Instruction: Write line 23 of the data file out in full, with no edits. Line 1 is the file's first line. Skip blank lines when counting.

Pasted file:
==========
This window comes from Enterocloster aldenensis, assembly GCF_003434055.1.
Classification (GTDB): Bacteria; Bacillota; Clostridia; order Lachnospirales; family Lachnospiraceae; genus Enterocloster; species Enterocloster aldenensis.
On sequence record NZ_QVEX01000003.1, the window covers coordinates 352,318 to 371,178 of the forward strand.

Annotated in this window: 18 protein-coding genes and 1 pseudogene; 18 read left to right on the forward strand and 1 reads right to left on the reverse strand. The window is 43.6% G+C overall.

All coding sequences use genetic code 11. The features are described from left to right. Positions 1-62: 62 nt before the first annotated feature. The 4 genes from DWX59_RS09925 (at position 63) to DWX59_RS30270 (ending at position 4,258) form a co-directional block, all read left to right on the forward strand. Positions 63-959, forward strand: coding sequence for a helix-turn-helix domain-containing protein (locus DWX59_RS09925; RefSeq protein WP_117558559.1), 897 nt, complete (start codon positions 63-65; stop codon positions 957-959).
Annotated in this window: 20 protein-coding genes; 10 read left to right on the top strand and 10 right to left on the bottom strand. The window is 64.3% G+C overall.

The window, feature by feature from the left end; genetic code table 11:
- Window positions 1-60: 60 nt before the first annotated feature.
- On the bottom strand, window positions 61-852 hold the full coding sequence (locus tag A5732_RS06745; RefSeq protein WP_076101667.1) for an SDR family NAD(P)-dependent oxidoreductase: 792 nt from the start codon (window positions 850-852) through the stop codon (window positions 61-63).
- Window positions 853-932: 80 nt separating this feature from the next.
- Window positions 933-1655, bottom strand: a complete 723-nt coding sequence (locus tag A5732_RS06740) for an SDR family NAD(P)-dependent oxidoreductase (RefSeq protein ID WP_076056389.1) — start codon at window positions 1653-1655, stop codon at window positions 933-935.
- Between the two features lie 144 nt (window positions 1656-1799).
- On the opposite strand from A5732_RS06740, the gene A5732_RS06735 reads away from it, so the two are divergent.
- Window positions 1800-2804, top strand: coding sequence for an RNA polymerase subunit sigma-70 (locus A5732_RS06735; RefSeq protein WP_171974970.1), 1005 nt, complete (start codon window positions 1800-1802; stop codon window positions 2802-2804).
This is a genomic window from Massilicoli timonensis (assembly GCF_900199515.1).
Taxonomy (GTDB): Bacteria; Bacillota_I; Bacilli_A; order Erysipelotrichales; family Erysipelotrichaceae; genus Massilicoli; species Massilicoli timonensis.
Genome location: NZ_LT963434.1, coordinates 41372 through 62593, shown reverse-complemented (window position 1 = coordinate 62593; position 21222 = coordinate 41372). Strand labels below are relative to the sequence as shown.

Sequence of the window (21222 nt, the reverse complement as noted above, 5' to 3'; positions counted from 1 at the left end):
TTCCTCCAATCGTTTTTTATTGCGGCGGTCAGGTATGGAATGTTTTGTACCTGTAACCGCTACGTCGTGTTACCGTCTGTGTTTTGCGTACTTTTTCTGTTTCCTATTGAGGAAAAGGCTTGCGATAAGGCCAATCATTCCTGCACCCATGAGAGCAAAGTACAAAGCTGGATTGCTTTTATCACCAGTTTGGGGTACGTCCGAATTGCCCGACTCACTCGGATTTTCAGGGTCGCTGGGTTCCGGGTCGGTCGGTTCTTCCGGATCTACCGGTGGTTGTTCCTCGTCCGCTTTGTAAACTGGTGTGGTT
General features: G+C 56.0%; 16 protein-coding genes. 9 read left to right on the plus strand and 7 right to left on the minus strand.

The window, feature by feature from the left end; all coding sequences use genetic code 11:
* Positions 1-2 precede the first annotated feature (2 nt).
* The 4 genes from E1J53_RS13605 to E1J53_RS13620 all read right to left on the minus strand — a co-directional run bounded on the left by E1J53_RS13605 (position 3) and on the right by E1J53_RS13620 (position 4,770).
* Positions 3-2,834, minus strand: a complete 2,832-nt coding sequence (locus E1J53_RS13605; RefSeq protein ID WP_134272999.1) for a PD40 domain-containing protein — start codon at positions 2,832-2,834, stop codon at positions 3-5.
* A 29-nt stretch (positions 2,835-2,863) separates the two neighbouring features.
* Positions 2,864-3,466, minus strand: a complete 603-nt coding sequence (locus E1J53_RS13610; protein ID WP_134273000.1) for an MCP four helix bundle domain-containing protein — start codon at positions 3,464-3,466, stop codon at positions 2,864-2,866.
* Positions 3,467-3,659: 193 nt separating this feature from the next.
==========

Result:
* The 4 genes from E1J53_RS13605 to E1J53_RS13620 all read right to left on the minus strand — a co-directional run bounded on the left by E1J53_RS13605 (position 3) and on the right by E1J53_RS13620 (position 4,770).